AQHA is currently in the process of building an application to be used by our Identifiers named QHChip, and training will be provided to them soon.

Once a horse is microchipped and inspected by an official identifier, the information will be available on the identification platforms, both in InCompass Solutions and the QHChip app.

Read More.

Brittany Burson Dominates with Five Regional Champion Titles en Route to 2023 US Dressage Finals

Brittany Burson and Fiorenza. John Borys Photography

October 13, 2023 – Lexington, KY – The second of three weekends of 2023 Great American Insurance Group (GAIG)/United States Dressage Federation (USDF) Regional Championships, held across a total of nine USDF regions, offered more riders the chance to pick up qualifying berths for the 2023 US Dressage Finals presented by Adequan® at the Kentucky Horse Park on November 9-12.

Five for Burson at Region 4

At Fourth Level it was Furst Emilio’s turn in the spotlight — once he overcame his fear of the spotted horse in the warm-up arena. Patricia Joy’s 13-year-old gelding by Fürst Fugger is another bought from Germany unseen during the pandemic, and was intended for Joy, but he can be complicated, so Burson is sharing the ride with his 70-year-old owner.

Linda Phifer’s seven-year-old Leonardo Z delivered Burson’s fifth victory. The Glamourdale son clinched the Third Level Freestyle with 74.688% and was reserve champion in the opening class with 71.188%. Leonardo has recently jumped up the levels.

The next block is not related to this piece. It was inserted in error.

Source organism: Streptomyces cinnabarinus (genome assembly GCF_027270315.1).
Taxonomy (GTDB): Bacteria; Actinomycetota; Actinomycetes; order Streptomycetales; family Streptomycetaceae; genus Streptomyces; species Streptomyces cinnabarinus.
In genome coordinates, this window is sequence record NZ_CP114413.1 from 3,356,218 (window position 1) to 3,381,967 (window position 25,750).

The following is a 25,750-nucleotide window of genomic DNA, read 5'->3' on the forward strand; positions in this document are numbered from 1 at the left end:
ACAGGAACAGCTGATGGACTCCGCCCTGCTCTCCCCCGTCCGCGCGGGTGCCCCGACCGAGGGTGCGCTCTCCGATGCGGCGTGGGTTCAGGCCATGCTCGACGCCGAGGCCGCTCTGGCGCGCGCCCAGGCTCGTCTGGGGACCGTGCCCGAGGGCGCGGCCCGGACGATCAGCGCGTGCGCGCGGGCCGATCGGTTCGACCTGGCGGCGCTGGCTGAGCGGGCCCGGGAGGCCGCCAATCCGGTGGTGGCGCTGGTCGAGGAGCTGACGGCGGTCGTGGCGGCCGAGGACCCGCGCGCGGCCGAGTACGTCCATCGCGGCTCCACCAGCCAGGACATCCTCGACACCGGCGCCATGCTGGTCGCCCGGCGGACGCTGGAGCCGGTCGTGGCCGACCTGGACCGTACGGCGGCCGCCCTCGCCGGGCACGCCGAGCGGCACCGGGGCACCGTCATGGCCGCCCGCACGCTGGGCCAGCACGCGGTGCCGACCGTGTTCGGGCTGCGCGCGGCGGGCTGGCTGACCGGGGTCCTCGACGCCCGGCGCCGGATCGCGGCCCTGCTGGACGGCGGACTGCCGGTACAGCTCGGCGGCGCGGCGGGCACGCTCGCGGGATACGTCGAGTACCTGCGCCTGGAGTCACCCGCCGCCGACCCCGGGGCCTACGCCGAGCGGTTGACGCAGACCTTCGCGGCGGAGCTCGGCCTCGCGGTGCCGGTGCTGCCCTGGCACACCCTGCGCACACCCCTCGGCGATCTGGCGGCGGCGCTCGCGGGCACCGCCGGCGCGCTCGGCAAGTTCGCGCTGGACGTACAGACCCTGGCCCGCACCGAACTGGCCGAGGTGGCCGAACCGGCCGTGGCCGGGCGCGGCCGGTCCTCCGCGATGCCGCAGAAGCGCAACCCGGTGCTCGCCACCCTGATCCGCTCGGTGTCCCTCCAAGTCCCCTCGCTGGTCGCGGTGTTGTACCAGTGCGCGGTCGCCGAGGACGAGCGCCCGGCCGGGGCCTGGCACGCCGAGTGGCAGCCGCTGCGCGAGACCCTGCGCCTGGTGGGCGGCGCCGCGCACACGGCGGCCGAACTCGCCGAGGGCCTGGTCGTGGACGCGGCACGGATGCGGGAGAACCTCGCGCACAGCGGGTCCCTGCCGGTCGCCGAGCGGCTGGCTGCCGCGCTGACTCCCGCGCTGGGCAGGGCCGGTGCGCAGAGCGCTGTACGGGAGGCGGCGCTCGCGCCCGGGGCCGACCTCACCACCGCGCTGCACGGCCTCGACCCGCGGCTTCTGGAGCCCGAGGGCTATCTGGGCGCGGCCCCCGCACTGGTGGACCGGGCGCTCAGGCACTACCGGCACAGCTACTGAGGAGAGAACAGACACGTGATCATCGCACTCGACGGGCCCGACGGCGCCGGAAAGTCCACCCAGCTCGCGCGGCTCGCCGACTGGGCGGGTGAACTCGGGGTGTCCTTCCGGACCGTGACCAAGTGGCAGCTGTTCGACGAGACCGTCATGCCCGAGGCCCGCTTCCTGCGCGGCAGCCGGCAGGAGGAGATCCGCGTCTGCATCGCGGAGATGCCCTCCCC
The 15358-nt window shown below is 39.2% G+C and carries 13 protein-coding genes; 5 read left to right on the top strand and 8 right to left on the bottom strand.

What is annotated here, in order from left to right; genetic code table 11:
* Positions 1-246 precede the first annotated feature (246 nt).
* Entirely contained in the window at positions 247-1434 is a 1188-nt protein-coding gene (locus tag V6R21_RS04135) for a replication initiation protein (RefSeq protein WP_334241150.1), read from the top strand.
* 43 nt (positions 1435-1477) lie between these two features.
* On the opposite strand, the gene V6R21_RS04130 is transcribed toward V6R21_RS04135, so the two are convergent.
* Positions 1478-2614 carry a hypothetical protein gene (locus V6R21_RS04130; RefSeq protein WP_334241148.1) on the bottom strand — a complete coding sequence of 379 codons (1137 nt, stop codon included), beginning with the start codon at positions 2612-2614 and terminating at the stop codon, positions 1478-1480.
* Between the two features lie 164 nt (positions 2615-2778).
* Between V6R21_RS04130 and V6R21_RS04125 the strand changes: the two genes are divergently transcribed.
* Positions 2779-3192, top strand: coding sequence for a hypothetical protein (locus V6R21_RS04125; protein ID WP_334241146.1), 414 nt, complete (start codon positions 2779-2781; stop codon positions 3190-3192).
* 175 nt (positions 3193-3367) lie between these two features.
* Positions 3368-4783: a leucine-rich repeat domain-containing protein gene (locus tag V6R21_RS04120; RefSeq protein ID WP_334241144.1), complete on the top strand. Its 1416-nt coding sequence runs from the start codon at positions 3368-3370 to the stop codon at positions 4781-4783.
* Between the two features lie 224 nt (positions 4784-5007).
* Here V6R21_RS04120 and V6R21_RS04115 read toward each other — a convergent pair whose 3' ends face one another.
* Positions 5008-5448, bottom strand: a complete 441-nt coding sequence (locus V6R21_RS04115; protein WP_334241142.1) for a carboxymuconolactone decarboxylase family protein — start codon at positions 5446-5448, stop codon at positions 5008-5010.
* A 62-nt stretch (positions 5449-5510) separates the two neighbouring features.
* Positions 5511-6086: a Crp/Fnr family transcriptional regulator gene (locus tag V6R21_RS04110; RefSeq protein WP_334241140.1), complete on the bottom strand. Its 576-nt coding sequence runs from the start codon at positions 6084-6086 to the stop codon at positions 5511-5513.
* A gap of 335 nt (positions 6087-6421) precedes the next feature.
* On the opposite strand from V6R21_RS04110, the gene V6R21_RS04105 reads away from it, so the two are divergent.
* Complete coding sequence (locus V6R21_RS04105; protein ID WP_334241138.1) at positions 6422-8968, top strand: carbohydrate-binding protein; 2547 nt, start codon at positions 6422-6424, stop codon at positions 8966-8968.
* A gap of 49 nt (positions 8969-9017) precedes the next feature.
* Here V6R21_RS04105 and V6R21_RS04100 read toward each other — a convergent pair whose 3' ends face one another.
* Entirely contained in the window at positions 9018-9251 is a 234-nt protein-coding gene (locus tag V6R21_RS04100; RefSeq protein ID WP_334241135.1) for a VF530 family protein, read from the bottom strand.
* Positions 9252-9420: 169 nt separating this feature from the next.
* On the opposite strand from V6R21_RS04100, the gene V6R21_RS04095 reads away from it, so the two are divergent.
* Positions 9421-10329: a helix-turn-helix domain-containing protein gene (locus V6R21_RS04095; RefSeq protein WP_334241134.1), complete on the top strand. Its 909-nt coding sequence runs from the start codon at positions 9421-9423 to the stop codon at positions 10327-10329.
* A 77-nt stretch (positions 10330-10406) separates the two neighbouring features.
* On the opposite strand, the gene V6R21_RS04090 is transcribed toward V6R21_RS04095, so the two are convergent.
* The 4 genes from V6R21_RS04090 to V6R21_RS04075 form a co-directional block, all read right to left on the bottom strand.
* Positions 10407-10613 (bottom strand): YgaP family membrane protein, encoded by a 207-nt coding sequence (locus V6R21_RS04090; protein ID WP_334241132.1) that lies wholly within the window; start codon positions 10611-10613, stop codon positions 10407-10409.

Growing and Winning Together in Region 4

It was a memorable weekend for Adult Amateur (AA) Casey Eiten. Not only did she and the 14-year-old Eschaton win the Region 4 Intermediate II Championship title with 60.074%, but they also contested their first ever Grand Prix, gaining a score towards the rider’s USDF Gold Medal in one of the warm-up recognized classes that ran alongside the Regional classes. Eiten, who is 28 years old now, was 15 when she and her parents bought Eschaton, and they have climbed the competition ladder together.

“We didn’t know very much about what kind of baby horses we were looking for,” admitted Eiten, who liked the look of the young son of Sir Sinclair. “He was actually born and bred at the farm where I took lessons, and the breeding seemed right. I was out there every day when I was younger, getting him used to all the little stuff, like brushing and bringing him in.

“We started him, and I was the first person on him. It’s kind of crazy because I went through high school and college and now my adult career and life with him; he’s been there with me through it all. I feel really lucky that he turned out the way he did.”

Allen’s Four Wins Dominate Region 5

Adult Amateur Andria Allen had a stellar show at the Region 5 Championships on September 29 – October 1 in Scottsdale, AZ with her two horses. She scooped three Regional Championship titles and a reserve with the six-year-old Dutch-bred Mardeaux (Ferdeaux x Connoisseur) and Keno SSF (Governor x Contango).

Her double champion Mardeaux — at Second and Third Level — was yet another bought unseen from the Netherlands two years ago, mid-pandemic, and has been a little challenging since he arrived.